Sunday Spotlight: Working with a divided government
TUCSON, Ariz. (13 News) - For the first time in years, one party is in control of the state legislature while another holds the Governor’s Office. As the 2023 session comes to an end and lawmakers look to 2024, they say they’re learning lessons along the way.
“We need to work together. It just has to happen,” says Republican House Speaker Ben Toma. He calls the number of vetoes by Democratic Governor Katie Hobbs “dissappointing.”
“I think the Governor will settle in a bit,” he says. “Before the next session we’ll have some time to figure some of the process out and figure out ways we can work together in a more meaningful way earlier in the process.”
Tucson Democratic Representative Alma Hernandez chairs the bipartisan caucus. She says while the session has been ‘’difficult’,’ she’s optimistic working with new partnerships can help move important legislation forward.
“I have learned that sometimes you will find your alliances and your people that will champion and work with you all the way even if they’re people you usually don’t work with,” she says. “I have figured that out this session, even more now, that finding those alliances and building those coalitions with people that necessarily I wouldn’t work with can go a long way.”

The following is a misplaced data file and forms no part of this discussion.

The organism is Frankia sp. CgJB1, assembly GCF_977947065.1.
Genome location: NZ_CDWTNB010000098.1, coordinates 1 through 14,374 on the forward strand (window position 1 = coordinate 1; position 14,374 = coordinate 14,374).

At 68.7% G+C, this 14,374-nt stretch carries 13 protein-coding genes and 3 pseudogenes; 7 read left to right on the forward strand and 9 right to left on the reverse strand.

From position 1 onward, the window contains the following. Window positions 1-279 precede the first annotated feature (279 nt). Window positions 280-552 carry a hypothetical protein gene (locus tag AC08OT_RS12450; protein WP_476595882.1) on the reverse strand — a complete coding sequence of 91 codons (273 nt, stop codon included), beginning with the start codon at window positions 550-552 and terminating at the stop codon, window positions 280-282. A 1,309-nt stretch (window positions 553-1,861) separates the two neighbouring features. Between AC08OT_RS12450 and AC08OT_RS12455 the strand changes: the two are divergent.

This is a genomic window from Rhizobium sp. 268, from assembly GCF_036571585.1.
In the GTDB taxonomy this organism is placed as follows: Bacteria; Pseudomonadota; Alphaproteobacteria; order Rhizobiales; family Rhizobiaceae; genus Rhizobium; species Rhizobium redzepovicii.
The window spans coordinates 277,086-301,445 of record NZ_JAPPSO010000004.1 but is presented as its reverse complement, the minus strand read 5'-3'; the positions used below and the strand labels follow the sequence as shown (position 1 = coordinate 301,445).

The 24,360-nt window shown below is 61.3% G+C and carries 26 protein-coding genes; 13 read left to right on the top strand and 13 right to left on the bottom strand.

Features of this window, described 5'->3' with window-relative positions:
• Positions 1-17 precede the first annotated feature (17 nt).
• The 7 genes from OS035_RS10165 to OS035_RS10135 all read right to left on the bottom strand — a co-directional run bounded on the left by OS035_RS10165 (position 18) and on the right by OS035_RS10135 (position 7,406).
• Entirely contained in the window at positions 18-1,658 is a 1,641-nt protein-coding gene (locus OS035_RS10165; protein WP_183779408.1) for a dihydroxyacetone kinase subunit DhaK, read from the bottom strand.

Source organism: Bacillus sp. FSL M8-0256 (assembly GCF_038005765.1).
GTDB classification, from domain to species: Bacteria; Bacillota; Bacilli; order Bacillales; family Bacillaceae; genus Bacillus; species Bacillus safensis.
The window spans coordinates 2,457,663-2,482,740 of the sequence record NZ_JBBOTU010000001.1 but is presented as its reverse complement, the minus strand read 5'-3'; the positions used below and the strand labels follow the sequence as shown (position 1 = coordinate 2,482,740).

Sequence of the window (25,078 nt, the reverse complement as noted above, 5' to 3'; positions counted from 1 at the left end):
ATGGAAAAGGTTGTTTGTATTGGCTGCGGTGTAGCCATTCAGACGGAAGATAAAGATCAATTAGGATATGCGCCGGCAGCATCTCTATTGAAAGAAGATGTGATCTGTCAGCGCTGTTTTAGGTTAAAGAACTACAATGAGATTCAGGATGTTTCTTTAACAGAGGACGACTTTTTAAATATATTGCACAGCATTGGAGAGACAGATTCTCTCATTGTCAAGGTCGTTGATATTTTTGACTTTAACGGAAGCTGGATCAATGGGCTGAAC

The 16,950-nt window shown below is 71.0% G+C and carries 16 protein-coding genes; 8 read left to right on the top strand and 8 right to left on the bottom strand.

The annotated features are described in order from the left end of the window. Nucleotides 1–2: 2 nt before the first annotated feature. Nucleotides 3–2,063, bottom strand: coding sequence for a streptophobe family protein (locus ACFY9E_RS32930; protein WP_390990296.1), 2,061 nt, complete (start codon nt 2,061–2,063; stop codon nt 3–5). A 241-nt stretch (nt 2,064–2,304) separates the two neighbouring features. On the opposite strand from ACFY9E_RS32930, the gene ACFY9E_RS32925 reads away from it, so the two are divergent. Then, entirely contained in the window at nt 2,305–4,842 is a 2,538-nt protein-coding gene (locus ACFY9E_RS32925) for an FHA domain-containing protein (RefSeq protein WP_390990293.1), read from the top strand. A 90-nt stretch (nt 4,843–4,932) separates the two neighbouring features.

Governor Katie Hobbs is also responding to working with a divided government. Christian Slater, the Communications Director for the Governor’s Office says “Governor Katie Hobbs, along with every single legislator, whether they’re Democrat, Republican, or Independent, received the same mandate from their constituents. The people they serve want them to address the state’s most pressing issues, which is why she won’t sign into law any legislation that doesn’t do just that. With the signing of the budget earlier this month, Governor Hobbs believes compromise can be reached across the aisle.”
Be sure to subscribe to the 13 News YouTube channel: www.youtube.com/@13newskold
Copyright 2023 13 News. All rights reserved.